Call it cheese. Call it shlock. Call it bad, and call me a hipster for loving the hell out of it. Actually, don’t do that. There isn’t an ounce of irony to my abiding adoration of old kung-fu, monster, and kung-fu monster movies. You might ask why this is, and you’d be right to do so. Watching these movies is a window into one of the most abundantly creative times in cinematic history, and you don’t need to look all that closely to see what some of the movies we consider to be classics have borrowed, stolen, repurposed, and improved upon.
But let’s start at the beginning. Gojira (1954) likely started the man-in-the-rubber-suit phenomenon, and how! The technology for fusing man and rubber monster was so primitive that the guy inside the suit occasionally passed out from heat exhaustion.
Over the course of the Godzilla movies, the rubber suit became more wearable, but looked more and more human as it went on. This allowed for some awesome knock-down-drag-out fights, as in The Terror of Mechagodzilla (1975). As soon as we needed to have Godzilla express consternation, amusement, and other emotions relevant to beating ass, technology improved. This made Godzilla’s purpose less the divine punishment for man’s hubris to something more akin to the guy you tag in when the saucer men from Planet X try to steal your women folk. Laudable, but not quite the same message–unless you’re from Planet X. Eventually, when technology allowed it, we kicked out the guy in the suit and replaced him with a computer-generated version of the beasts we wanted destroying our cities. The change allowed us to bring back a more lizard-like form, and allowed for greater destruction, but at the same time, the message of these films became more self-centered. While modern monster movies focus on survival and the triumph of the human spirit, Gojira asked if either of those two things are worth having. Maybe we’ll get it right again some day, but don’t hold your breath.
At the same time guys in rubber suits were clumsily duking it out, Hong Kong was producing some of the best martial arts movies ever made. Bruce Lee dazzled us with his lightning speed and “waaahhhh!”s and “wooooo!”s. But we also had guys like Sonny Chiba putting his fists in people’s faces as a less sympathetic, Yojimbo-type character. This was also the era of the style battles. Tiger! Mantis! Iron Monkey! Will anything defeat the Wu-Tang style? I hear it’s not to be trifled with. These movies are also on YouTube. Check out Deadly Mantis (1978) if you like watching guys learn the art of ass kicking from insects.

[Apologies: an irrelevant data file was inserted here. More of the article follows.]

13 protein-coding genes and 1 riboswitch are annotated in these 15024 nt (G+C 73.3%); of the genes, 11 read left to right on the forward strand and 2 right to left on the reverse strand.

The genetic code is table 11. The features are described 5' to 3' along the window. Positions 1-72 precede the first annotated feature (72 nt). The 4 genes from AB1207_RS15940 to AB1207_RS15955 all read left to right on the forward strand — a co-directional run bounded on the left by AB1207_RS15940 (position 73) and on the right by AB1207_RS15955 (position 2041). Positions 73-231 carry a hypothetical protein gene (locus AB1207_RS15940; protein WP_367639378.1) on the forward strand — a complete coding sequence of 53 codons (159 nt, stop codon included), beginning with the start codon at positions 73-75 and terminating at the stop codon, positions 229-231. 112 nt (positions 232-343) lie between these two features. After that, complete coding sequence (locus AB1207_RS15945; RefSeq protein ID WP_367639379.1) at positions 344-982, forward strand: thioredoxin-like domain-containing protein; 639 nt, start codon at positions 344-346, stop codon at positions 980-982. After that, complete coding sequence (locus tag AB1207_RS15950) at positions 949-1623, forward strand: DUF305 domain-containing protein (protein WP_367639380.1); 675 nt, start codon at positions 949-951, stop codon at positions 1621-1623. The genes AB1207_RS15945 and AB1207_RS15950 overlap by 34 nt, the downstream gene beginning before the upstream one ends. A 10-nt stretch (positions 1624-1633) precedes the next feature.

Generally, this genre evolved in two directions. Taking the fantasy path, one branch of kung-fu films bought up all the wires and harnesses available and allowed its characters to fly across rooftops and balance on the ends of swords. Notable examples are Crouching Tiger, Hidden Dragon (2000) and Detective Dee and the Mystery of the Phantom Flame (2010). From this category, following from movies like Dance of Death (1976), directors like Quentin Tarantino found an excellent villain in the aged mentor.
The other branch steeped itself in realism, focusing less on the importance of style and more on the end result. In that category, we ended up with Drunken Master (1978) and Ong Bak (2003). In spirit, we also ended up with The Raid: Redemption (2011), which you can see almost scene for scene in Dredd (2012).
Speaking of superheroes, a day came in 1975 when someone asked, “Hey, couldn’t we mix kung-fu with rubber monsters and insanely overpowered superheroes to make a pastiche of ’70s Hong Kong for the benefit of future generations?”
And they totally did.
Infra-Man was awesome not only because it blended all of these things into a great big cheese puff of a movie, but because it is essentially the model for the Mighty Morphin’ Power Rangers. Except that it’s only one dude. And he can shoot lasers from his
All of this, together with Voltron, we now have the family tree that produced Pacific Rim (2013). As a movie, it accomplished exactly what it set out to, and if we want to argue about its nonsensicalness (why build giant robots to punch things?), we only need refer back to it’s lineage to see that its gaping plot holes are the product of generations of Bene Gesserit breeding.